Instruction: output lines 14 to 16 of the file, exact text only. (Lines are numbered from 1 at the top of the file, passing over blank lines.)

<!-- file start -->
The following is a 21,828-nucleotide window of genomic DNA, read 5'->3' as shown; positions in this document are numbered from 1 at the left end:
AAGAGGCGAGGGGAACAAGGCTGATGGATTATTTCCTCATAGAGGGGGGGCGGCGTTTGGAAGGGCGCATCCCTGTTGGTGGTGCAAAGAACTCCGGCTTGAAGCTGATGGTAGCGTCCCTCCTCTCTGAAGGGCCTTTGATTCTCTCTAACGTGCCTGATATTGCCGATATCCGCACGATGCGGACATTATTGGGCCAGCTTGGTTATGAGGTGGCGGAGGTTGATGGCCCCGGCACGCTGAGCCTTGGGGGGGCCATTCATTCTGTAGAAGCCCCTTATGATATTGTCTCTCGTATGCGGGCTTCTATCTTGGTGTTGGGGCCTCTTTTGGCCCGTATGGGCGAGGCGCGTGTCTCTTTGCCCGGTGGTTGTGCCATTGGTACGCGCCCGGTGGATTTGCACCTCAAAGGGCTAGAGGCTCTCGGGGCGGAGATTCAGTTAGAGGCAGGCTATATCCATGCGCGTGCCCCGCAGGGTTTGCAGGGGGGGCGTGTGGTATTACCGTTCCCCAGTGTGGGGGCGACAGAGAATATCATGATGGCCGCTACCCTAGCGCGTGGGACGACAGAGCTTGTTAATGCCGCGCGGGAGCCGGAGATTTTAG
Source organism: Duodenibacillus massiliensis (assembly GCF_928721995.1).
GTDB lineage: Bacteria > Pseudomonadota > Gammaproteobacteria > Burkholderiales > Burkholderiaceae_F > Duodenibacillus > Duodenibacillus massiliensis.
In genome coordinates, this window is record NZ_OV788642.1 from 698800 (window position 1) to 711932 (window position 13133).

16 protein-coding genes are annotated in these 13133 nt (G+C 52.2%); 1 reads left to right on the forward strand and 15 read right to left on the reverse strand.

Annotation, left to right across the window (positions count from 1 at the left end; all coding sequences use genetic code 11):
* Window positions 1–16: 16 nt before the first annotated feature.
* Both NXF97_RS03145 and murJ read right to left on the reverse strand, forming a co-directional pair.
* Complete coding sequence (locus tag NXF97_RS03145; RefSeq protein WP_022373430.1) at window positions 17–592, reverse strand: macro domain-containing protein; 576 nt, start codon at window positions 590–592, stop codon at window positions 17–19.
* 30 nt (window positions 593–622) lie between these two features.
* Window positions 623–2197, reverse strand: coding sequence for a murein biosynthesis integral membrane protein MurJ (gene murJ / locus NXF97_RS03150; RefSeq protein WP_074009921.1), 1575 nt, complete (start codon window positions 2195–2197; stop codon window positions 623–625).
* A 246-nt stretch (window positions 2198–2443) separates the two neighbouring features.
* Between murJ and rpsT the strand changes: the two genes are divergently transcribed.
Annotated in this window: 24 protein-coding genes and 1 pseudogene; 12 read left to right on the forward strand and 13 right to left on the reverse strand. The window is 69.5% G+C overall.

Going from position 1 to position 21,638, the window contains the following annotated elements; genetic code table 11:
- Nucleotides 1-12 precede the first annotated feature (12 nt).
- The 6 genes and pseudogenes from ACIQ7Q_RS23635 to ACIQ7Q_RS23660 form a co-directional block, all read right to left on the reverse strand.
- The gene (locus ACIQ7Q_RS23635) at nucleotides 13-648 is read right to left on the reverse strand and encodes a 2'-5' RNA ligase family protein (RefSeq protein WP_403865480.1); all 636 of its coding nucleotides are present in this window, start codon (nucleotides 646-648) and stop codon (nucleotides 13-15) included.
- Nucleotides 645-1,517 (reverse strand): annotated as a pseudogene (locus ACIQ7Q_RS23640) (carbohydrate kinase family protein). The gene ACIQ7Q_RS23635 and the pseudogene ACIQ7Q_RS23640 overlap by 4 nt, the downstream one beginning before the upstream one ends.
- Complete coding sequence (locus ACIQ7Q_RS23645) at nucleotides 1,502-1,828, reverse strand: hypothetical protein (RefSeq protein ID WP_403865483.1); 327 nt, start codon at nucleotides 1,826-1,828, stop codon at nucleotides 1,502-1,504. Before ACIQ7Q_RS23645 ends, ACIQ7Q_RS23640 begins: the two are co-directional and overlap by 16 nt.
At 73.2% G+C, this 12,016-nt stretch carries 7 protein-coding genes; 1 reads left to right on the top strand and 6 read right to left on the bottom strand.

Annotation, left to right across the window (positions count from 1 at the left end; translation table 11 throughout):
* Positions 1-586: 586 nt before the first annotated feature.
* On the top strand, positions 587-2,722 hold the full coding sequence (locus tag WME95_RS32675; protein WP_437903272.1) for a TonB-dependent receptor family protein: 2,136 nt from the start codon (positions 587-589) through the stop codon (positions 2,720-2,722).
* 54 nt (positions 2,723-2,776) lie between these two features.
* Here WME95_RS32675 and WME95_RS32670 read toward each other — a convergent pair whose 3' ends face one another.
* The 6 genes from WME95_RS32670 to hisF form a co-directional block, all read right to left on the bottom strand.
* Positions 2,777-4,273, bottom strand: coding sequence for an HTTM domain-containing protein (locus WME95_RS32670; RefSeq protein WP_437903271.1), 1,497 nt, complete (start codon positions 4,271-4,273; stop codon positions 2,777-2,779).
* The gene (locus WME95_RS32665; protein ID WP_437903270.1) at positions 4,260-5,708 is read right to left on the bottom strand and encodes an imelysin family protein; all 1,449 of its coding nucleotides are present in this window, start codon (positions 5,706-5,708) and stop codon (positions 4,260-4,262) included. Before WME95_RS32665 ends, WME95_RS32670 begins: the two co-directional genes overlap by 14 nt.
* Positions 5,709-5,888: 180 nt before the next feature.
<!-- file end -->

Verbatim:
* Between murJ and rpsT the strand changes: the two genes are divergently transcribed.
Annotated in this window: 24 protein-coding genes and 1 pseudogene; 12 read left to right on the forward strand and 13 right to left on the reverse strand. The window is 69.5% G+C overall.

Going from position 1 to position 21,638, the window contains the following annotated elements; genetic code table 11: